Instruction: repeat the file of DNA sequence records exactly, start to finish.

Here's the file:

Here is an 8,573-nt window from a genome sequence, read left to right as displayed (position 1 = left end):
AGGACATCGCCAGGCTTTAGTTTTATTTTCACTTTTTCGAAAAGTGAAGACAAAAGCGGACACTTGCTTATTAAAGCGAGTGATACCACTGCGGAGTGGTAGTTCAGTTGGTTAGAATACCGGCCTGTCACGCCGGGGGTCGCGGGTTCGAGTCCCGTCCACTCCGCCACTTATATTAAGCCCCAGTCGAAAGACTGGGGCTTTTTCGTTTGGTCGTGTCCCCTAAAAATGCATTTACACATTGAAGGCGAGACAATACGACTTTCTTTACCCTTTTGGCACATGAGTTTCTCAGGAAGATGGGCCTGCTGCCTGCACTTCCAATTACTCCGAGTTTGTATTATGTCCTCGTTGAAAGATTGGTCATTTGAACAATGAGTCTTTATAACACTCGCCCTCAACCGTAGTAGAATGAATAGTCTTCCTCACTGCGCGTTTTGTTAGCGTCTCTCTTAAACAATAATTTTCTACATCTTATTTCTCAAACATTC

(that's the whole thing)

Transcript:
Here is an 8,573-nt window from a genome sequence, read left to right as displayed (position 1 = left end):
AGGACATCGCCAGGCTTTAGTTTTATTTTCACTTTTTCGAAAAGTGAAGACAAAAGCGGACACTTGCTTATTAAAGCGAGTGATACCACTGCGGAGTGGTAGTTCAGTTGGTTAGAATACCGGCCTGTCACGCCGGGGGTCGCGGGTTCGAGTCCCGTCCACTCCGCCACTTATATTAAGCCCCAGTCGAAAGACTGGGGCTTTTTCGTTTGGTCGTGTCCCCTAAAAATGCATTTACACATTGAAGGCGAGACAATACGACTTTCTTTACCCTTTTGGCACATGAGTTTCTCAGGAAGATGGGCCTGCTGCCTGCACTTCCAATTACTCCGAGTTTGTATTATGTCCTCGTTGAAAGATTGGTCATTTGAACAATGAGTCTTTATAACACTCGCCCTCAACCGTAGTAGAATGAATAGTCTTCCTCACTGCGCGTTTTGTTAGCGTCTCTCTTAAACAATAATTTTCTACATCTTATTTCTCAAACATTC